Canon Announces A More Affordable Cinema EOS Camera As Well As New Cinema EOS Lenses
With the introduction of the C300 late last year, Canon raised their flag in the professional motion picture camera space. With the great success of the C300, they have since added the 1D C and C500 – both capable of capturing 4K resolution (4K RAW capture for the C500). But for many indie filmmakers, the significant barrier for entry in the Cinema EOS space is price. The C300 has a list price of around $16,000, the 1D C is around $15,000 and the C500 is approximately $30,000, which is way out of range for most low budget filmmakers. It was inevitable that Canon would eventually release a more budget friendly camera targeted towards DSLR shooters looking to step up to the Cinema EOS space.
Today Canon has announced the latest entry in their Cinema EOS line – the C100, which is a more compact version of the C300 in looks and delivers full 1920 x 1080 AVCHD. The big news is that the C100 cuts the C300’s list price in half with an MSRP of $7,999.
According to the Canon press release, the C100 is 85% of the size of the C300, yet still designed for professional operability. Notable features of the camera include a push auto iris function, one-shot auto focus (or full manual focus and exposure control), a multi-angle 3.5-inch LCD control panel, a high-res EVF, a built-in ND filter system, dual XLR inputs, and a locking HDMI output. In terms of camera technology, the C100 also has reduced rolling shutter artifacts in 60i mode, enhanced gamma modes like Wide Dynamic Range Gamma and Canon Log Gamma, cinematic depth of field characteristics, and excellent low-light performance. The enhanced gamma modes give you a peak dynamic range of 800% and give you a much wider exposure latitude for post. Canon Log alone makes this camera a significant upgrade from a 5D Mark III.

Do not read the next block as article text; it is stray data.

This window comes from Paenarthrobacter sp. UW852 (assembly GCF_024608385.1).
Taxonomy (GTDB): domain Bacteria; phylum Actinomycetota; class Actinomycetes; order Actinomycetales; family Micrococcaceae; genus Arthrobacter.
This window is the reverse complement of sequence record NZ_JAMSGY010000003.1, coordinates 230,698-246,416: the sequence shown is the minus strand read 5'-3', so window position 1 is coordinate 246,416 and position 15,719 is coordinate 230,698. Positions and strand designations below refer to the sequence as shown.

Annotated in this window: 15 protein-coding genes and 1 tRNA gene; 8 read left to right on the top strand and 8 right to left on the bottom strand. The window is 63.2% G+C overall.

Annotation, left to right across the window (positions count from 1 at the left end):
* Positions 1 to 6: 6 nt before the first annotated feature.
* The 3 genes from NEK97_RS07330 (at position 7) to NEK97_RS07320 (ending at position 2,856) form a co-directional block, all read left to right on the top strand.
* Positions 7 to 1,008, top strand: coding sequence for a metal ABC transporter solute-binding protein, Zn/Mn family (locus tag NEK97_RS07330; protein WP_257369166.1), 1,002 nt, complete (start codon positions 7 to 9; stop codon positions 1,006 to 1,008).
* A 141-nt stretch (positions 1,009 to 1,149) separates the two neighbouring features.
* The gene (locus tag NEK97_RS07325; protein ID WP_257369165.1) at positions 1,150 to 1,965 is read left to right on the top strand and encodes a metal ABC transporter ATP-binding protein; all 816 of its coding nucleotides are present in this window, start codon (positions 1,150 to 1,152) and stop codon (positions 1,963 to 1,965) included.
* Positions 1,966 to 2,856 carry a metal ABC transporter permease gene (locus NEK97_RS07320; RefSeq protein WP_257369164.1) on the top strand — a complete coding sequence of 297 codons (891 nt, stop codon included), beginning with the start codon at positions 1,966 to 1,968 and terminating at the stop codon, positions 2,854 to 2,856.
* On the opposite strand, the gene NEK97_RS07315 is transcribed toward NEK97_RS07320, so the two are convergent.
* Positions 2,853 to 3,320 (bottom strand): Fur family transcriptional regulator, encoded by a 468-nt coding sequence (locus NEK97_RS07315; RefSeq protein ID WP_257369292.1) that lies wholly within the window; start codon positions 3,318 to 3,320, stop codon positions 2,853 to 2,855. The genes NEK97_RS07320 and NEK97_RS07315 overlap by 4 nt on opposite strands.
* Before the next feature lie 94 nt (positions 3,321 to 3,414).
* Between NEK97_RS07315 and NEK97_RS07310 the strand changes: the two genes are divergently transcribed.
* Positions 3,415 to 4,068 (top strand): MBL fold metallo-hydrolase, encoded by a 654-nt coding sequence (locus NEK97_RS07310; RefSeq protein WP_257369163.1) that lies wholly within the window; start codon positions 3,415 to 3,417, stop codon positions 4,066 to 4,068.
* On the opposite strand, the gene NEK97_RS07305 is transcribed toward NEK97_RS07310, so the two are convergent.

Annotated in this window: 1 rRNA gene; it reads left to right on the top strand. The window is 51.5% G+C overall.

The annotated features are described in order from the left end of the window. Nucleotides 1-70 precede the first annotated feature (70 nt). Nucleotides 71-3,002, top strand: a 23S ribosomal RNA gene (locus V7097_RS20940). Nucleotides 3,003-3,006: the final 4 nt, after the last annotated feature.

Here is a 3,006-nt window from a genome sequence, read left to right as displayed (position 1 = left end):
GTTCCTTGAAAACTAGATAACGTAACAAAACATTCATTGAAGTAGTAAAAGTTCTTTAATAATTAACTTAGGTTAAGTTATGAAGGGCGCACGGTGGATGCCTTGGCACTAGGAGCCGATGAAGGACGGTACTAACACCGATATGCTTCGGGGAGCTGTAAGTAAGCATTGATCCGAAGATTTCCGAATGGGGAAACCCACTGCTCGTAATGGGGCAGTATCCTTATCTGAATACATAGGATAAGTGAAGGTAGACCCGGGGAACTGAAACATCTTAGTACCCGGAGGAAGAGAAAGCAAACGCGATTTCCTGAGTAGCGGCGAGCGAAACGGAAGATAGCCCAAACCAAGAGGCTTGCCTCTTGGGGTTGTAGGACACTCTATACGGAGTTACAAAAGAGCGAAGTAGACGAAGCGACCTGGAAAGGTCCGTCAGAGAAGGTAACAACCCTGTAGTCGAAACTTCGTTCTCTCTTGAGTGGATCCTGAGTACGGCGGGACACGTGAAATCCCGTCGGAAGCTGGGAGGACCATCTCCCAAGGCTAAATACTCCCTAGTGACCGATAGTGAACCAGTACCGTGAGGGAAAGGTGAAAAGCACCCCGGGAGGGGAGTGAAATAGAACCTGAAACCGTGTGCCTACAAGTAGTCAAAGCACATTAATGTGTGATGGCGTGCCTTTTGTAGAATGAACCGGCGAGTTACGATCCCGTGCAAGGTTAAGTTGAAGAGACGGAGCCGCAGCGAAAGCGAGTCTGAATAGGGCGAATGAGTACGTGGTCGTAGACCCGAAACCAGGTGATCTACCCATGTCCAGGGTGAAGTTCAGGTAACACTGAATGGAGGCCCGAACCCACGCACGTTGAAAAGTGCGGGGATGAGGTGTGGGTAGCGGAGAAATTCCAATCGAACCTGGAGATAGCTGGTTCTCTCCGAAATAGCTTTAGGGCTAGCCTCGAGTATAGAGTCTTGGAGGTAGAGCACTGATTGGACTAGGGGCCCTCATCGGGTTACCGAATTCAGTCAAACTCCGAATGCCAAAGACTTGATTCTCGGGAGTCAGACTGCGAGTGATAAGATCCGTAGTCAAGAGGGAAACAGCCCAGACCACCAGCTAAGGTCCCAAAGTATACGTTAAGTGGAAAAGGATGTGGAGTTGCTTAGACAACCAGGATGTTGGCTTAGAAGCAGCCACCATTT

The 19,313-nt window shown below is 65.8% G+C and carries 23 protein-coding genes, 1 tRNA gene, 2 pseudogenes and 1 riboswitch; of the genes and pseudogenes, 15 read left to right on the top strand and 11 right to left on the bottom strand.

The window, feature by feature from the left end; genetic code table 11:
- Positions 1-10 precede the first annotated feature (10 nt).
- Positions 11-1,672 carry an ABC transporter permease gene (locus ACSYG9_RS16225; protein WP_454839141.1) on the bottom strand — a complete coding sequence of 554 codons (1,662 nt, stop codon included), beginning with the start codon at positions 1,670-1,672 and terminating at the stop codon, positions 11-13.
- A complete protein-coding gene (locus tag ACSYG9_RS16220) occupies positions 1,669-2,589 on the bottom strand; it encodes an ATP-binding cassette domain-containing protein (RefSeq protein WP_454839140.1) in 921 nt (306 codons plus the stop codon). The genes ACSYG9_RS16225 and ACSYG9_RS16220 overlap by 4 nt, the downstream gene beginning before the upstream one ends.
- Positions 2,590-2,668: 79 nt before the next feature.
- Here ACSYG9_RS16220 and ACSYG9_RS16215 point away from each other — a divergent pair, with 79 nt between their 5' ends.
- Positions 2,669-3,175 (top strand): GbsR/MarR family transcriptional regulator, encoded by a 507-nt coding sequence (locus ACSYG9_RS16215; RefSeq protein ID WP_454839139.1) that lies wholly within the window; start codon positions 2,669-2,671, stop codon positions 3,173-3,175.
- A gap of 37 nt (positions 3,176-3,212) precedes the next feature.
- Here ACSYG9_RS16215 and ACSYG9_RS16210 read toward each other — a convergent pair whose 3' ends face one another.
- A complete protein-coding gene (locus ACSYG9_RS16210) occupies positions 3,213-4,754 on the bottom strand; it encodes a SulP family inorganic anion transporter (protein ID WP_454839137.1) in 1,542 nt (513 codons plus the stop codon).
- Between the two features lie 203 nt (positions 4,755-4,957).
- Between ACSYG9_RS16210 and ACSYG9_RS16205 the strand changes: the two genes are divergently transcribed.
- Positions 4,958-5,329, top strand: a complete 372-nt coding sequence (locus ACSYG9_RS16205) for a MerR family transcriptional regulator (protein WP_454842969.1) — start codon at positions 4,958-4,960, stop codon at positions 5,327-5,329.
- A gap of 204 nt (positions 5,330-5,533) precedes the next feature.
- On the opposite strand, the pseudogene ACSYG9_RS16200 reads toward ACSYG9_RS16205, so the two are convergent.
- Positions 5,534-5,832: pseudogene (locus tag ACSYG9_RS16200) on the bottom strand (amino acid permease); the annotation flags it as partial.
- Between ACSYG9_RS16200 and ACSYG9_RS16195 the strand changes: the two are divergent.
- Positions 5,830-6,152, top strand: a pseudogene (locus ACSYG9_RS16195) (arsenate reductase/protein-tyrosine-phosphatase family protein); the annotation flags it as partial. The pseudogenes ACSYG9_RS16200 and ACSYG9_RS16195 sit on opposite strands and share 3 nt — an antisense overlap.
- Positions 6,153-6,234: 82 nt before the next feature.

What’s also exciting is that the C100 contains the same Super 35mm 16:9 CMOS sensor as the C300, providing an ISO range of 320-20,000. It also employs the same DIGIC DV III image processor, giving you excellent color fidelity and smooth gradients. On paper, the biggest drawback on the C100 is its 24-Mbps 4:2:0 AVCHD codec, which is used in Canon’s more consumer-like XA10 camcorder. (The C300 uses the 50-Mbps 4:2:2 XF codec)
In terms of the body, the C100 looks to be a well designed compact system that is even more ideal for run-and-gun shooting than the already handheld-friendly C300. The camera has a removable side-mounted rotating grip with a start/stop button and a mini “joystick” menu control that gives it more of an “SLR-like” operation. There’s also a detachable handle at the top of the camera that contains dual XLR connectors, a built-in stereo mic, a bracket for an external mic, audio-input level adjustments and a tally light. Again, something a DSLR won’t give you.
In terms of capture, the camera records full HD to dual SD slots. In addition to capturing to both SD card slots simultaneously, you can relay record from one card to another and you can also output an uncompressed signal to an external recording device via the C100’s locking HDMI connector. With HDMI, you can also output superimposed time code and 2:3 pull-down marker info.
The camera will be available in November. Although not in the same pricing category as Sony’s popular FS100U, which goes for around $5K, with Canon Log capture, EF lenses, and much better handheld ergonomics, the C100 is perhaps the most intriguing indie filmmaking camera to date. We’ll be doing a hands-on review in early 2013.
Announced at this year’s NAB show, Canon is finally set to release two Cinema EOS zoom lenses designed for professional shooters and their camera crews. The CN-E 15.5-47mm T2.8 S/SP wide angle zoom lens and the CN-E30-105mm T2.8 L S/SP telephoto zoom lens are designed to resolve both 2K and 4K and are both light enough for handheld and Steadicam shooting. Both zooms also offer compatibility with the industry-standard Super 35mm image format, as well as APS-C sized sensors. They also both feature industry standard zoom, focus and iris markings so your camera assistant won’t have to adjust to using a new lens system. Both zooms are expected to hit the market in January 2013 for an estimated list price of $24,500.
Today Canon has also announced the development of two new prime lenses in their Cinema EOS lens lineup – the 14mm T2.1 and the 135mm T2.2. Both primes will be available for the first part of 2013 and will be on display at IBC.
For more information, please visit Canon’s Cinema EOS website at http://cinemaeos.usa.canon.com.